Law at work : law, labour and citizenship among West Bank Palestinians
The thesis explores the cultural and political practices of law among West Bank
Palestinians. It asks why law is central to the ways in which many Palestinians
articulate their claims for justice, yet at the same time law is also often experienced
as coercive or as a promise unfulfilled? The thesis examines the role of legal regimes
in creating, transforming and rejecting political struggles. In doing so it addresses
issues of law, coercion, collective action, state building, nationalism and territory.
The thesis is based on 18 months fieldwork in a West Bank village among a group of
The thesis argues that due to the law's association with illegitimate or weak nation
states, these labourers do not associate law with morality. However, promises of
legal entitlements provide one of the few avenues through which the labourers can
attempt to gain access to political and economic resources. The importance of
citizenship for access to these resources means that legal processes form the grounds
upon which many of their struggles are fought. The contradictory relationship
between territory and citizenship in the West Bank means that the labourers are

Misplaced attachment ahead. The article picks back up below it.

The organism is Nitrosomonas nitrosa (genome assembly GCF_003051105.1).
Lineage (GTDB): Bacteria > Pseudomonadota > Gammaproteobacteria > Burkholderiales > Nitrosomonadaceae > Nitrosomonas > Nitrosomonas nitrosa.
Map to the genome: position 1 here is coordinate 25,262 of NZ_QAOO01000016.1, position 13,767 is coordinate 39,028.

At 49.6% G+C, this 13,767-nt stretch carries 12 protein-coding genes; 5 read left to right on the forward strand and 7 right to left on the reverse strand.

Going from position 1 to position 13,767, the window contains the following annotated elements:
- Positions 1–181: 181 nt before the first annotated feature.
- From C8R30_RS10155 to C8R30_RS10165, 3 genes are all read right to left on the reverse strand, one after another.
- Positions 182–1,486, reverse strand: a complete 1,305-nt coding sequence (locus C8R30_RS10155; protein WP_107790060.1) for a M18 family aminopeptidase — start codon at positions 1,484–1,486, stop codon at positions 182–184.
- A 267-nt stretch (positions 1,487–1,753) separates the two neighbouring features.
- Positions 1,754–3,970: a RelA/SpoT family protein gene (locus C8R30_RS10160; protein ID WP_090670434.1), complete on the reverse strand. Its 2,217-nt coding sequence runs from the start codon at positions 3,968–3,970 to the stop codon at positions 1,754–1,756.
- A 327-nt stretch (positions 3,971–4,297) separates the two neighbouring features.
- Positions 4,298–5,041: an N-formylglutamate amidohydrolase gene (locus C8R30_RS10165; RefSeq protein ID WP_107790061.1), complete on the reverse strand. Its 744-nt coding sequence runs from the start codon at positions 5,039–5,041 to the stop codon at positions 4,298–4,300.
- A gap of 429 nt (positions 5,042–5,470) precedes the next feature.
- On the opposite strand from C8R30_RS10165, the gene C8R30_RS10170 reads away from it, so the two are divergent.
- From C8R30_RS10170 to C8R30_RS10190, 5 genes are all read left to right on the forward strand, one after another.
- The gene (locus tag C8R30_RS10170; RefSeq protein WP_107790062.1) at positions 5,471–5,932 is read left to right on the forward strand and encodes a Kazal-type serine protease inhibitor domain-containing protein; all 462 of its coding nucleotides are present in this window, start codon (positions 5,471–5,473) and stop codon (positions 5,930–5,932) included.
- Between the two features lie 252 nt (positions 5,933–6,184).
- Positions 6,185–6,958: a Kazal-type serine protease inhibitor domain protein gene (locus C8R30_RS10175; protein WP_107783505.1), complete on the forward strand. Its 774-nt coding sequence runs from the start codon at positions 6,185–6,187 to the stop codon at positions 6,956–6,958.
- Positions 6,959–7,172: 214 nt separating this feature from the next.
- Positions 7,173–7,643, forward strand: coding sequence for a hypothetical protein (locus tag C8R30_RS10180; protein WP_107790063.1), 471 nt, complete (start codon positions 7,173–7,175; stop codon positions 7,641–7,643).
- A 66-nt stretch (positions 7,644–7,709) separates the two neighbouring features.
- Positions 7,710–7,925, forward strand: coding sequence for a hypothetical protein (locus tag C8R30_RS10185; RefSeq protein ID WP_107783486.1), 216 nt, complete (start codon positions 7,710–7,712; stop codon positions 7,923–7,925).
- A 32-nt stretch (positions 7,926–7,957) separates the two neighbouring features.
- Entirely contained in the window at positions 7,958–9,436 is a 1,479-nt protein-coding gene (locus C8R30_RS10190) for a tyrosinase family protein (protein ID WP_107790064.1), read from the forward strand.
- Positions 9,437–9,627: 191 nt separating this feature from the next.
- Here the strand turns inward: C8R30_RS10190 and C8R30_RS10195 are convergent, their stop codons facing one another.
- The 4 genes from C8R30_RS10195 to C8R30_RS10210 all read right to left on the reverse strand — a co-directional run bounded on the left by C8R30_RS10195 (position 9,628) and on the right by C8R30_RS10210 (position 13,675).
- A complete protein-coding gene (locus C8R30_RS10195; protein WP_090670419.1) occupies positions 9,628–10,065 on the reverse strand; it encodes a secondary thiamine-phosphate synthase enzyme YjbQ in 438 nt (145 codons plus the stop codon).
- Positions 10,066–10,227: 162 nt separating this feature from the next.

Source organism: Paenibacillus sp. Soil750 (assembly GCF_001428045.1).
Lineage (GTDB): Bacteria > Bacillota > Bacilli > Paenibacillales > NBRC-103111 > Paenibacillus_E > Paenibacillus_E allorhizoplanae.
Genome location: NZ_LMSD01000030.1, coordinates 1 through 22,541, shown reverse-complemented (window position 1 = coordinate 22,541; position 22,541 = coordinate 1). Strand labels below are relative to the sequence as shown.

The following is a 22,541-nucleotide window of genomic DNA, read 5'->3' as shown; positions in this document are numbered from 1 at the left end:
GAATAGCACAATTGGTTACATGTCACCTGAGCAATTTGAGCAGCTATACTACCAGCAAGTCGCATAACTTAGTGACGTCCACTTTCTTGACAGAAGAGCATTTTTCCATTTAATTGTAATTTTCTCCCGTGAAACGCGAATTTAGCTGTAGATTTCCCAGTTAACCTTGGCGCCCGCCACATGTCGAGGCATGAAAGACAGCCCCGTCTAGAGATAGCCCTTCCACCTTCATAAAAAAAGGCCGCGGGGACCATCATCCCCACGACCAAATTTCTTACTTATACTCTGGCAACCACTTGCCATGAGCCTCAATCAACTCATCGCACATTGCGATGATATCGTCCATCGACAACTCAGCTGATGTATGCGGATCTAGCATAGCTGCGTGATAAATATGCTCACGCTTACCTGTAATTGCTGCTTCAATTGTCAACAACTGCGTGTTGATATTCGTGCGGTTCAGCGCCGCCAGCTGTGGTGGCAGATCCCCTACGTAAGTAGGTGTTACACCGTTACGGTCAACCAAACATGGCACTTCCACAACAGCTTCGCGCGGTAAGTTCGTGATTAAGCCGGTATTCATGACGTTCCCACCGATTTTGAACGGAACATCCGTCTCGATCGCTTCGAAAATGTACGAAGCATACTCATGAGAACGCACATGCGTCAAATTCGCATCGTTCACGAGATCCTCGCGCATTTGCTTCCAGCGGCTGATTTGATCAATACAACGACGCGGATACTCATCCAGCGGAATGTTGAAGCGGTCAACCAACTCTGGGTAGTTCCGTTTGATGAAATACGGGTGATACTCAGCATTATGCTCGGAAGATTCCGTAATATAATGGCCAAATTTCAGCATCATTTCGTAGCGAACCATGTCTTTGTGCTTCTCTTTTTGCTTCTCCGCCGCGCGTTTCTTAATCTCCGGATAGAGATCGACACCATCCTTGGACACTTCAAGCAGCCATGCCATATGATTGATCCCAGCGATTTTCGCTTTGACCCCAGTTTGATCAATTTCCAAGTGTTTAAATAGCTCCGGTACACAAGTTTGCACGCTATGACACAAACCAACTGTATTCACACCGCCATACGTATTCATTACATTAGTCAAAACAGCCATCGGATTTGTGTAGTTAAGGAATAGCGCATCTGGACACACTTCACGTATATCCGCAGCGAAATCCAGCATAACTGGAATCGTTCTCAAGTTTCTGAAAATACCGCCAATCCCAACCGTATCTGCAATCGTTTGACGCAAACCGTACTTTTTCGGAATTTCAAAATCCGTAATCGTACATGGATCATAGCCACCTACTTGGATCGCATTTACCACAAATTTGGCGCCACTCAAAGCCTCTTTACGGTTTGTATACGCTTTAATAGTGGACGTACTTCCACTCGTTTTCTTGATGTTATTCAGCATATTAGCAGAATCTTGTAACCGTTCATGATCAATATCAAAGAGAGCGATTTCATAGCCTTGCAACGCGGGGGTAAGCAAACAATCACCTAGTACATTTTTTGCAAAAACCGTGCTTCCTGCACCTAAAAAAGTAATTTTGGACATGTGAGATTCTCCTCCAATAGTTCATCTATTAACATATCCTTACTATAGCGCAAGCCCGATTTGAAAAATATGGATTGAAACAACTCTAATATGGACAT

denied the formal promises of protection under Israeli law. The labourers are forced
to rely on a territorially and politically weak PNA, which is unable or unwilling to
provide for them.
The thesis argues that coercion and discrimination are internal to the structures of
law in the West Bank. The state of Israel and the PNA claim to be regimes based on
the 'rule of law'. At the same time the relationship between the Israeli state and the
PNA is based on national exclusivity, territorial integration and political inequality.
In this situation, 'the rule of law' can only be maintained by a coercive separation of
Israelis and Palestinians and discriminatory politics. Legal equality and justice at one
level depends on coercion and discrimination at another.